Article Text

SP0161 The Predictive and Prognostic Power of the Capillaroscopic Analysis
  1. M. Cutolo
  1. Division Rheumatology Dept Internal Medicine, University of Genova, Genova, Italy


The association between microvascular involvement, as evaluated by nailfold capillaroscopy (NC) and disease-related clinical manifestations, in patients with systemic sclerosis (scleroderma) has been recently well assessed using the current classification of scleroderma patterns [1].

As matter of fact, the “late” scleroderma pattern is the strongest related to severe skin or visceral involvement and to the risk for digital ulcers, as well as the development of ischemic lesions [2]. However, although in SSc the microangiopathy observed by NC has been related with the severity of skin, heart and lung involvement, the majority of reports focused on peripheral ischemia and in particular on digital ulcers (DUs) [3].

It has been shown that the degree of capillary abnormalities may predict the development of digital ulcers. For example, an early index (CSURI) can be calculated by measuring the maximum loop diameter (D), and by counting the total number of capillaries (squared number) in the distal row (N) and the number of mega capillaries (M) (CSURI = D x M:N2) [4]. Unfortunately, a very strong limitation of this index is the mandatory presence of mega capillaries, so excluding patients with a “late” pattern exactly when the risk of DUs is at the hishest risk.

On the other hands, a reliable and simple prediction index has been constructed by analysing the mean score of loss of capillaries quantified over eight fingers (one field per finger) [5]. This is a day-to-day (DTD index) method to predict the development of digital trophic lesions within 6 or 12 months period has now been also validated by a large pan-european multi-center study (CAP study) [6]. The CAP multicenter observational, longitudinal prospective study was conducted in SSc patients with or without history of DU. The results showed that in SSc patients with a past history of DUs the reduced mean number of capillaries in the middle finger of the dominant hand, together with increased number of current DUs and the presence of current critical digital ischemia are important factors to predict the development of new DUs.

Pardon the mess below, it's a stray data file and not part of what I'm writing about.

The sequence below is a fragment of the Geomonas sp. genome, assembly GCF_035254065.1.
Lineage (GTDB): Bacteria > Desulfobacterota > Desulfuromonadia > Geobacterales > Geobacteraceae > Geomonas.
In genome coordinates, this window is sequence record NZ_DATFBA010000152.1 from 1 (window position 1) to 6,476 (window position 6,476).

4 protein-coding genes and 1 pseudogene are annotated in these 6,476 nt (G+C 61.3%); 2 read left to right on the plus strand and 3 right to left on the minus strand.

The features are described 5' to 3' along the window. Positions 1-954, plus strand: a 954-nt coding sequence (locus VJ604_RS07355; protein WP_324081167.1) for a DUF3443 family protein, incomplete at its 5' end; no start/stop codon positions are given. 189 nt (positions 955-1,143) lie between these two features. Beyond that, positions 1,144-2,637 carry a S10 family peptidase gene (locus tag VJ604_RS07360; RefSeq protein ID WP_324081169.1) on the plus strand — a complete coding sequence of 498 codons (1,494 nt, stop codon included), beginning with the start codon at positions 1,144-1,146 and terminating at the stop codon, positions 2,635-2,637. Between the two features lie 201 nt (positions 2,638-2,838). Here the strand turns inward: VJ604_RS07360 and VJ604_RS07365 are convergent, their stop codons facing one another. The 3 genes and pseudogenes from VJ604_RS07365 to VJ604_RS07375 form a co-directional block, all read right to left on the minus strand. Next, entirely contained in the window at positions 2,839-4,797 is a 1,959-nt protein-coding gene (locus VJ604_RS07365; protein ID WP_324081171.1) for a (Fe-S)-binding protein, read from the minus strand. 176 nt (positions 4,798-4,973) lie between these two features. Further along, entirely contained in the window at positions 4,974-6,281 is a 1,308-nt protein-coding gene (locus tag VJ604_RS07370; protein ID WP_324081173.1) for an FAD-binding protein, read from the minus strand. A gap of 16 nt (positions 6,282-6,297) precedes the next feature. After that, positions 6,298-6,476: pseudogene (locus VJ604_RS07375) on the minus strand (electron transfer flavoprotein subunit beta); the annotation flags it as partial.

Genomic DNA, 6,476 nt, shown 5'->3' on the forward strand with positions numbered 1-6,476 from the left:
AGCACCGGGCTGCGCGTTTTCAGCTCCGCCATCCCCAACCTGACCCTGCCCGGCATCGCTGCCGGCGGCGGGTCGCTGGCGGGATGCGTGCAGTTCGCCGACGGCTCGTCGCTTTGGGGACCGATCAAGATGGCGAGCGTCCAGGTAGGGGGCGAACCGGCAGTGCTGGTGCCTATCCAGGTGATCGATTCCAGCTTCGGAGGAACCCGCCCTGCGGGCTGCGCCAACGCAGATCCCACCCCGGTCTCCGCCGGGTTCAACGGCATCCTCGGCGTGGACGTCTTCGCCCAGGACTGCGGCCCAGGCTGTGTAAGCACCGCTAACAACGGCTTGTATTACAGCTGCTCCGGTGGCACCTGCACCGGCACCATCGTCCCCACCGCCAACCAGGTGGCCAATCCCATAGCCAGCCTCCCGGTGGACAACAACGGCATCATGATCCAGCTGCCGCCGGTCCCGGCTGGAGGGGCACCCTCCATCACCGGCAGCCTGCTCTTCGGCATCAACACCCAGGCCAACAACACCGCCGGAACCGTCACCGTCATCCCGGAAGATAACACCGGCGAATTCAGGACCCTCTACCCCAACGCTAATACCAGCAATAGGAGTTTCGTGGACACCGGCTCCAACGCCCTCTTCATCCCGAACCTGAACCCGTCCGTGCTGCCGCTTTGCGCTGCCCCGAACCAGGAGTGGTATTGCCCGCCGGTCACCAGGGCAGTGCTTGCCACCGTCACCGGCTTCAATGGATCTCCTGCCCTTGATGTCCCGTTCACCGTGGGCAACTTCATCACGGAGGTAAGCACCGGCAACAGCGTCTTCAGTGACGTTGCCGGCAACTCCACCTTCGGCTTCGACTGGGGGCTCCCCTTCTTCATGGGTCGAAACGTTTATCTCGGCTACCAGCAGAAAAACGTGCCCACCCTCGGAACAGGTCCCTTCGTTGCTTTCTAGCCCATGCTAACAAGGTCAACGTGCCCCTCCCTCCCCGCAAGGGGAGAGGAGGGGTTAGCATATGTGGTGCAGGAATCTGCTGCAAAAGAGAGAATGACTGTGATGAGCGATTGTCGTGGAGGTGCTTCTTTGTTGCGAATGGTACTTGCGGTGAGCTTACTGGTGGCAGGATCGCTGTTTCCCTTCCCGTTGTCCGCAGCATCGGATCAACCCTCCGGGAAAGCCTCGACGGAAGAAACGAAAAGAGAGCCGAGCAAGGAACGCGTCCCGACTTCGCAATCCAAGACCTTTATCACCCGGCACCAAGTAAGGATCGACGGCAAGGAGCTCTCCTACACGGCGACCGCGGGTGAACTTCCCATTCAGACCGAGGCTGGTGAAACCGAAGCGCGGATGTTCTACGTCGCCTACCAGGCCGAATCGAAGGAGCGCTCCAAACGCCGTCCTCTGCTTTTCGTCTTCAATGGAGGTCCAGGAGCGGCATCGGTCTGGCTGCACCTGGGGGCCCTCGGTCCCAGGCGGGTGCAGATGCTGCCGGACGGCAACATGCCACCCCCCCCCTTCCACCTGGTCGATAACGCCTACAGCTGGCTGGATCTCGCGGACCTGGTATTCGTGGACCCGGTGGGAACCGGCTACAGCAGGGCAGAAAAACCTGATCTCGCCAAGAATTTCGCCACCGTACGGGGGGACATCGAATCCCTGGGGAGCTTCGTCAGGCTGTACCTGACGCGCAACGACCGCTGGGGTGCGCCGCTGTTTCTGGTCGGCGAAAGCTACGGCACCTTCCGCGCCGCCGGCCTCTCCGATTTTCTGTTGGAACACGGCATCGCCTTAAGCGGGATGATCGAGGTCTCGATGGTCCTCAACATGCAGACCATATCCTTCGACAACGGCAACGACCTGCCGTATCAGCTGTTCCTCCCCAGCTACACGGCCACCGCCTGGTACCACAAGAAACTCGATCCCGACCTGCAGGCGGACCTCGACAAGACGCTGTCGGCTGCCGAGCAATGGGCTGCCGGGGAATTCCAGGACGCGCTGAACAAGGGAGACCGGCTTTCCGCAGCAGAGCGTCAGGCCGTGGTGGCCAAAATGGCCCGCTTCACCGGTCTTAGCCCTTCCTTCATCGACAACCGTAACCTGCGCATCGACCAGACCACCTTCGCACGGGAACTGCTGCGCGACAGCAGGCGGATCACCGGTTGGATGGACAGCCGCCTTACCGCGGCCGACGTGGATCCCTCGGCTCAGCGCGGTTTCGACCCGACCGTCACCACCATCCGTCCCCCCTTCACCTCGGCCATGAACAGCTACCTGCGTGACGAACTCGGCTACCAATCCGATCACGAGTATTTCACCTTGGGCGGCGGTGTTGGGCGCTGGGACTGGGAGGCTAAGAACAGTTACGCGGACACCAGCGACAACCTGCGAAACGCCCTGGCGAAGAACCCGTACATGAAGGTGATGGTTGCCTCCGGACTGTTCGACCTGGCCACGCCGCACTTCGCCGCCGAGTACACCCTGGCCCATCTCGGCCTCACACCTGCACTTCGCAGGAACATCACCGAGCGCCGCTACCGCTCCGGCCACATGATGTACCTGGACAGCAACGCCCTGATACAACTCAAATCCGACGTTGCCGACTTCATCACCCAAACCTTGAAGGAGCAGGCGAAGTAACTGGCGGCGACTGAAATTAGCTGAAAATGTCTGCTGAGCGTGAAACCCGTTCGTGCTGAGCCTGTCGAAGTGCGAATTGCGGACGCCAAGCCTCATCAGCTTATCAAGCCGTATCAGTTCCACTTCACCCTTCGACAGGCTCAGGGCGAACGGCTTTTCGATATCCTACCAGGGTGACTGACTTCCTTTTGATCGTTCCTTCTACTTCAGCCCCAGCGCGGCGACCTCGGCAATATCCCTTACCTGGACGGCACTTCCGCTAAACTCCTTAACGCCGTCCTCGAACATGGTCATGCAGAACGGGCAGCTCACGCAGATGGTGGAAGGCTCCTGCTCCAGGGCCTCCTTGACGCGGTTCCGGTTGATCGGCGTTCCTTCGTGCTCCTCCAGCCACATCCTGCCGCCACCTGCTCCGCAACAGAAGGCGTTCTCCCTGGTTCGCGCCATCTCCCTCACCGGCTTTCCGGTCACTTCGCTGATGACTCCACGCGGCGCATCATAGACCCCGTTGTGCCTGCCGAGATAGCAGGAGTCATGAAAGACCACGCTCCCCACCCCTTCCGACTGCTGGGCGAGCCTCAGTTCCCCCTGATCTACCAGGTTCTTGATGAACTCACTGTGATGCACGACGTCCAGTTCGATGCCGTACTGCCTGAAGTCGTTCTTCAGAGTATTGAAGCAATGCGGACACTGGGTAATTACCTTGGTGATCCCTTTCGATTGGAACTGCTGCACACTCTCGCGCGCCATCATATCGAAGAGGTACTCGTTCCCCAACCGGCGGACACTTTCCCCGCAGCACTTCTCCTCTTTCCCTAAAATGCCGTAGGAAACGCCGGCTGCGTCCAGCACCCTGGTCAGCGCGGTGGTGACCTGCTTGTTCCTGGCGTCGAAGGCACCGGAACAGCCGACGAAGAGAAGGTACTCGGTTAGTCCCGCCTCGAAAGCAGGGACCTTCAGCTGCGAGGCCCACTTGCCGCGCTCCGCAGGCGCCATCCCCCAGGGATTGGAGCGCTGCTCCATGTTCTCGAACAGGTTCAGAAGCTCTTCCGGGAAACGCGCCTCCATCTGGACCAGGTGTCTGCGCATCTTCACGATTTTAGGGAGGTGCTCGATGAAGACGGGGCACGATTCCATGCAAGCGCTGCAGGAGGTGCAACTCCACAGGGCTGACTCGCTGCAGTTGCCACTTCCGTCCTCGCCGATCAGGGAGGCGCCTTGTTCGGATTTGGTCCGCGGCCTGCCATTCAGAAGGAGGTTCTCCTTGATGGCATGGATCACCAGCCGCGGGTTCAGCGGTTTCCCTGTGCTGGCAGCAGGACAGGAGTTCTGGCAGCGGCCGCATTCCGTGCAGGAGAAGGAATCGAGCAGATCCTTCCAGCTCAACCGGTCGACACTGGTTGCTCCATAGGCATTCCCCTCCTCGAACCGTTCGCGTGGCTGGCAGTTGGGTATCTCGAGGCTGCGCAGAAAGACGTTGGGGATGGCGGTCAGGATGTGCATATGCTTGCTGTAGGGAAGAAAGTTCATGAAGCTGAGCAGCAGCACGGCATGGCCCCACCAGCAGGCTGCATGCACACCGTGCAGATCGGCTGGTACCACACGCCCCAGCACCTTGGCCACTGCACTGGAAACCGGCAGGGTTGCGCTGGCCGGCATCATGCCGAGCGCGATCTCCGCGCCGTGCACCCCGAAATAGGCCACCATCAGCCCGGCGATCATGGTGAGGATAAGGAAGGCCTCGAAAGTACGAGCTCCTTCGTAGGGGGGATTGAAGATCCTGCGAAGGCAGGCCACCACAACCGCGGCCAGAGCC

A further study confirmed that the decrease in the capillary number and consequently the increase in the intercapillary distance was related to the presence of current digital ulcers.

Pulmonary arterial hypertension (PAH) is a complication of SSc due to increased vascular resistance, and abnormal vascularity is a well-known feature of the disease as shown by NC.

Recently, by comparing mean pulmonary artery pressure (mPAP) with NC parameters, significant correlations between mPAP values and the NC score and with the avascular areas score were found [7].

Generally, data from EUSTAR database have underlined the value of NC for screening and monitoring of SSc patients, since this diagnostic and safe method of investigation may be considered a mirror of internal organ involvement and progression [8,9]. In addition, several studies on the potential use of NC in monitoring the drug-induced effects on microcirculation in SSc have been published and improvement of SSc-related microangiopathy has been demonstrated noninvasively by NC with combination therapies. For example, in increased in number of capillaries density and ramifications was noted both after 1 year treatment with iloprost and cyclosporin A, and after 1-2-3 year with iloprost and bosentan.

The significant increasing number of capillaries as quantified at NC, may both predictive and prognostic for a success of combination therapies in SSc [10].


  1. Cutolo M, et al. J Rheumatol 2000;27:155-60.

  2. Smith V, et al. J Rheumatol 2013;40:2023-8.

  3. Ingegnoli F, al. Arthritis Rheum 2008;58:2174-82.

  4. Sebastiani M, et al. Ann Rheum Dis 2012;71:67-70.

  5. Smith V, et al. Ann Rheum Dis 2011;70:180-3.

  6. Cutolo M, et al. Data from the CAP study. Ann Rheum Dis 2013;72(S3):146.

  7. Riccieri V, et al. Rheumatology (Oxford) 2013;52:1525-8.

  8. Ingegnoli, F et al. Microvasc Res 2013;89:122-8.

  9. Herrick AL. Arthritis Rheum 2010;62:2595-604.

  10. Cutolo M, et al. J Rheumatol 2013;40:40-5.

Disclosure of Interest None declared

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